there is a really interesting discussion going on this week, whether online journalists should cite other online “journalists” who “broke” the stories. it’s actually pretty complex question andÂ this article sums it up greatly.Â it actually touches some points I wrote about a few days ago – the new, self proclaimed “tech journalists”Â have no idea how the real media ethics works, yet they demand same credit and awe.
Why Journalists Need to Link | Epicenter | Wired.com
If it was Sieglerâ€™s article that caused Vascellaro to call Apple, then Siegler certainly counts as an online resource used in writing the WSJ story, and should therefore, by Strayâ€™s formulation, be fully linked and credited. On the other hand, if Stray agrees with Siegler, that doesnâ€™t mean that Siegler agrees with Stray. Siegler cited no source at all, named or anonymous, for his scoop that Apple had bought Chomp: He simply asserted the fact. â€œApple has bought the app search and discovery platformÂ Chomp, weâ€™ve learned.â€ If every statement in news writing needs to be attributed, then Siegler just failed that test.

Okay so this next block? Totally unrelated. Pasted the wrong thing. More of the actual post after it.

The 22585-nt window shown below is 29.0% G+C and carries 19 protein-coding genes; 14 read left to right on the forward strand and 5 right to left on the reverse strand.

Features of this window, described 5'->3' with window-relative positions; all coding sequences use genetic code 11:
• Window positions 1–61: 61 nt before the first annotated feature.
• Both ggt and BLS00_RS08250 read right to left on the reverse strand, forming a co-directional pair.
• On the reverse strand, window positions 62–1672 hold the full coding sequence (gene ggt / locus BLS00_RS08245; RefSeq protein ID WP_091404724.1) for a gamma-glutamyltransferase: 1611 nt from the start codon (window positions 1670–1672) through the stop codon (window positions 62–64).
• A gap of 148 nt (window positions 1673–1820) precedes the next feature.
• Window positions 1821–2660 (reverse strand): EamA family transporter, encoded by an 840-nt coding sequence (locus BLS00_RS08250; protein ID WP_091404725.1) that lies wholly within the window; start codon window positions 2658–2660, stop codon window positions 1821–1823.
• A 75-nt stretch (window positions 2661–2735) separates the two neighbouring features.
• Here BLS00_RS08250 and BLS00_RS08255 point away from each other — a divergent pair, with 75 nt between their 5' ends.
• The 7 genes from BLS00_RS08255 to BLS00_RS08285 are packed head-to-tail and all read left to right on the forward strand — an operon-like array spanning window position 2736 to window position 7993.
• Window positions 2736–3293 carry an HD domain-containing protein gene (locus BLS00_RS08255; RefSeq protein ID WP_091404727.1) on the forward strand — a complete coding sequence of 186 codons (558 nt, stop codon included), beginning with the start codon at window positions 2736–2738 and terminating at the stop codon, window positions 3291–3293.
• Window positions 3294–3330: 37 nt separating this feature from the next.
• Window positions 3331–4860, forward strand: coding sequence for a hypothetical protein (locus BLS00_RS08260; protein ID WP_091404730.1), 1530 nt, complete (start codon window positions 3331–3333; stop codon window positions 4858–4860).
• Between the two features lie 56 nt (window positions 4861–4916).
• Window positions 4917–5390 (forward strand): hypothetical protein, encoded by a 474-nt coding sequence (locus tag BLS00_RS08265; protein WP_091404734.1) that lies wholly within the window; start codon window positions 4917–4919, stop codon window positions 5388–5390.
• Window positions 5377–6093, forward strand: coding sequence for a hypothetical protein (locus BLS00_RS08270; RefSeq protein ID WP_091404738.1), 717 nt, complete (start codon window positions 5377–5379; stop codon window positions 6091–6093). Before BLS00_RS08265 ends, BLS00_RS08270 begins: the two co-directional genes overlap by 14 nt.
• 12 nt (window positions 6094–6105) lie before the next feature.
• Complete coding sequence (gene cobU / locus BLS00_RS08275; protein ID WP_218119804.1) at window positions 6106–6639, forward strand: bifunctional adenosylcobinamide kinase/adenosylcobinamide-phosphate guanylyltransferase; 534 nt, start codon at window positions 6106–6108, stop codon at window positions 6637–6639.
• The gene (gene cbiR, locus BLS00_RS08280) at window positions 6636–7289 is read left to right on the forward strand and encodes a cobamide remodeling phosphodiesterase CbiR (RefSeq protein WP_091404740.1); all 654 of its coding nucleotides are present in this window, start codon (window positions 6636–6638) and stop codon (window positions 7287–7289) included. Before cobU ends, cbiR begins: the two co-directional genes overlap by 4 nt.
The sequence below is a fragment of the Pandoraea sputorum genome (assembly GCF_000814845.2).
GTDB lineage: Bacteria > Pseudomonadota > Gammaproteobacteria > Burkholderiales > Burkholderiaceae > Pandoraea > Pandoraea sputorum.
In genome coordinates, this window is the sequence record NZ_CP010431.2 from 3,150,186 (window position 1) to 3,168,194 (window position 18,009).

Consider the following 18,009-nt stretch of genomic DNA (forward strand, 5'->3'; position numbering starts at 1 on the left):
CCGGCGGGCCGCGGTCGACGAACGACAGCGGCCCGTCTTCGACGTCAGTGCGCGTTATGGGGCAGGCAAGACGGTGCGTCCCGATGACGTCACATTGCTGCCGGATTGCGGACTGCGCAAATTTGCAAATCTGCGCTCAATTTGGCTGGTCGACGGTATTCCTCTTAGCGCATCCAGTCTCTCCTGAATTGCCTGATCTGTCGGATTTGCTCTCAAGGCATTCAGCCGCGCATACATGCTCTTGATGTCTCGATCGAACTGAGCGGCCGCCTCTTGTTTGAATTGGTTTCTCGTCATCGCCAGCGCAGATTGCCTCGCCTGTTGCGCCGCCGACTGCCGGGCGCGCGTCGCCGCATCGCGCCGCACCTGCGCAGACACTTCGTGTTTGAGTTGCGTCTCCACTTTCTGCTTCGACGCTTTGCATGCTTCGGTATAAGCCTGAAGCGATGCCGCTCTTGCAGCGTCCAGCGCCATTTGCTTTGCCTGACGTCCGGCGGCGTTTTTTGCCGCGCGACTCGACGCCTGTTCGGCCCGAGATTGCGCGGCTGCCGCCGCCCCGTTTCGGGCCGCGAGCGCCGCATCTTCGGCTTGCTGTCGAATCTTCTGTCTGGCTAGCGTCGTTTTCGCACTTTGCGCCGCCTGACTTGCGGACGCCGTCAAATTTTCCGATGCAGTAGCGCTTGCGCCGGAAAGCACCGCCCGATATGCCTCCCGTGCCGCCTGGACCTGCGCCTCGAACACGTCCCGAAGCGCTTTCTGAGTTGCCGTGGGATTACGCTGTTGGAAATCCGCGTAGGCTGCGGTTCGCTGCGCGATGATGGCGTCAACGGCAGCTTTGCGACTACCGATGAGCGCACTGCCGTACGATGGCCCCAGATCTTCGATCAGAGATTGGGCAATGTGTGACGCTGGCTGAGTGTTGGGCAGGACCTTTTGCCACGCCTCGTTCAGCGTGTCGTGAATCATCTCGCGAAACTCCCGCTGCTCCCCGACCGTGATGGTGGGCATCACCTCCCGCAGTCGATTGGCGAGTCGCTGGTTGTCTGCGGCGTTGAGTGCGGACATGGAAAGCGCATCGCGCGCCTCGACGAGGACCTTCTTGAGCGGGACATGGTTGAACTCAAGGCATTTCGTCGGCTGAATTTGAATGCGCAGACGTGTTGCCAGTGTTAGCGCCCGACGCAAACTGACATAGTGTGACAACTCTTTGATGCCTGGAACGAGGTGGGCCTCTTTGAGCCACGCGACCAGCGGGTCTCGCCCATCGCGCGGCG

it’s great to see journalists are starting to be aware of the need to link outside their own domain.
- Sins of the Internet… (delong.typepad.com)
- We don’t own the news we break (boingboing.net)
- A blogger or a journalist? Debate over the power and influence of tech writers (guardian.co.uk)
- Is linking just polite, or is it a core value of journalism? (gigaom.com)
- Why journalists need to link (blogs.reuters.com)